GD. The 100th Anniversary of the Discovery of the Atomic Nucleus: A historical reflection of nuclear science in the Southeast
- Paul Cottle (Florida State University)
Joseph Hamilton (Vanderbilt University)
On the one hundredth anniversary of the discovery of the nucleus, selected highlights in nuclear research by Vanderbilt scientists and by Oak Ridge National Laboratory scientists as well as their joint research are described. These will include the earliest work involving the first confirmation of neutron induced fission and classic papers on the fission process. This was followed by the...
Thomas Clegg (University of North Carolina at Chapel Hill)
Nuclear physics research in NC began seriously in 1950 when Henry Newson and his colleagues at Duke attracted support for a 4 MeV Van de Graaff accelerator with which they grew their doctoral training program. The lab's scientific achievements also grew, including the discovery in 1966 of fine structure of nuclear analog states. By then UNC and NC State had attracted Eugen Merzbacher and Worth...
Kirby Kemper (Florida State University)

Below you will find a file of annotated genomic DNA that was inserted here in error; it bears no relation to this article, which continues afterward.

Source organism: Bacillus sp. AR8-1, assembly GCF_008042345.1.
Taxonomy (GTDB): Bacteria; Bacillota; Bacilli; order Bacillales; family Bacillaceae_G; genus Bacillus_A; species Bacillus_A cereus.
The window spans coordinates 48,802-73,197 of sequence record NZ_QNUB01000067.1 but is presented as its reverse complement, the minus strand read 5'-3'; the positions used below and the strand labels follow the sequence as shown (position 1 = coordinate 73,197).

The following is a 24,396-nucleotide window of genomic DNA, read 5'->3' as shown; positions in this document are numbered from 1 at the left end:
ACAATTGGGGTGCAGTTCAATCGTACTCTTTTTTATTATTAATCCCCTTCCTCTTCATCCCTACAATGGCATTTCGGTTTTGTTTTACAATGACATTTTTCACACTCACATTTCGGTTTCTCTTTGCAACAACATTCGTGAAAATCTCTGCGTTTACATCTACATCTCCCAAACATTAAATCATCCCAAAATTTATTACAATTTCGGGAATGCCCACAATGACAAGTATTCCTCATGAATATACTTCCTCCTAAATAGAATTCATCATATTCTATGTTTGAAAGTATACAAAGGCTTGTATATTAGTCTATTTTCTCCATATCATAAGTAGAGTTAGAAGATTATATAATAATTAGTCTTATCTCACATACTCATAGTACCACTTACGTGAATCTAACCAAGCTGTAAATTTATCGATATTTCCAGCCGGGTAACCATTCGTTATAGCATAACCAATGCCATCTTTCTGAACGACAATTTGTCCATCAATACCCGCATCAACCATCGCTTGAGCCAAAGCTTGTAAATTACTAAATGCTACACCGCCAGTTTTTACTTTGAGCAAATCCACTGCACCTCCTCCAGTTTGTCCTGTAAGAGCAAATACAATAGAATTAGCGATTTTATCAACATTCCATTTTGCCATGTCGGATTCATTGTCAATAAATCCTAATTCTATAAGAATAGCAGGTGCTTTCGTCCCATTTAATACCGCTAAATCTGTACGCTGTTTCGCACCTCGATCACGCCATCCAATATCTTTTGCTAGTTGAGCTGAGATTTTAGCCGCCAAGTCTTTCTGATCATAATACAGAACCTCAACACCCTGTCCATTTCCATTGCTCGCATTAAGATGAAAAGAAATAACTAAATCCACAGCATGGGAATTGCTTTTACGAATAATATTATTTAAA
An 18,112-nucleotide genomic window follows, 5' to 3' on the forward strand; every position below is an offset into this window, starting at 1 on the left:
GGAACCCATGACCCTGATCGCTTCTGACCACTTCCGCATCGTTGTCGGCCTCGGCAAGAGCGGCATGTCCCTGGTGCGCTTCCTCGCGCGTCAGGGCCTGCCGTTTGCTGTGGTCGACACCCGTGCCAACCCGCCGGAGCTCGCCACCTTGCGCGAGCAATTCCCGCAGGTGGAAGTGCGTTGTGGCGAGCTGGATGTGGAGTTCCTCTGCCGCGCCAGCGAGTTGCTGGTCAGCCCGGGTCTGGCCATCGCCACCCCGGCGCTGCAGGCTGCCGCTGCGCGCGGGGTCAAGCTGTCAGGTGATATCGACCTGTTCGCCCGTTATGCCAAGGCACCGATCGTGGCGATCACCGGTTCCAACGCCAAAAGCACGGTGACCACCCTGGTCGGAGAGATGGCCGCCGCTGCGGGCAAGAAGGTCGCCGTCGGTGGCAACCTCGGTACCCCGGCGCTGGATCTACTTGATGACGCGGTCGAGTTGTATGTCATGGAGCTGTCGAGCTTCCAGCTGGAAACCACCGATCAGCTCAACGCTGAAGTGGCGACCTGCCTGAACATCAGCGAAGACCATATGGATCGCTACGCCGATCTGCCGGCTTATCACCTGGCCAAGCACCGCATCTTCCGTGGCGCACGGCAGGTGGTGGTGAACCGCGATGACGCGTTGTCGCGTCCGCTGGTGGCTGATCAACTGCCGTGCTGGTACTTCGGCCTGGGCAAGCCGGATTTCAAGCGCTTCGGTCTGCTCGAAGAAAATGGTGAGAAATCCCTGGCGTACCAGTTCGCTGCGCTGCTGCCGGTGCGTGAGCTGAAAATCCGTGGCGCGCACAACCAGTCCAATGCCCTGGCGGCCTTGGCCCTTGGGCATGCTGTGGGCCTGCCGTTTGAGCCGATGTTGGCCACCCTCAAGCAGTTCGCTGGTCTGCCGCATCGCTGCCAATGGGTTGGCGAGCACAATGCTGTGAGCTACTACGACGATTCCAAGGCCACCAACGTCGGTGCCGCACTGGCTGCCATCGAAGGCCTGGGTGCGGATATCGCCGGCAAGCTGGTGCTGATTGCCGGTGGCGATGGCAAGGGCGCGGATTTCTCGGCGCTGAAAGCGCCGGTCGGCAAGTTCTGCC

Numerous physicists who have carried part or all of their work in the Southeast have made major contributions to our present understanding of the nucleus, from Robert Van de Graaff whose accelerator became the work horse of experimental nuclear physics to John Wheeler whose early work at North Carolina began a tradition there that continues until today. Many early major results from southern...
Franz Gross (Jefferson Lab)
This talk will focus on the history of Jefferson Laboratory from its inception as the NEAL proposal by the Southeastern Universities Research Association (SURA) in 1980, to about 1986 -- two years after the arrival of Hermann Grunder and his Berkeley team. Major themes are (i) a national decision to build a high energy, high duty factor electron accelerator for basic nuclear physics research,...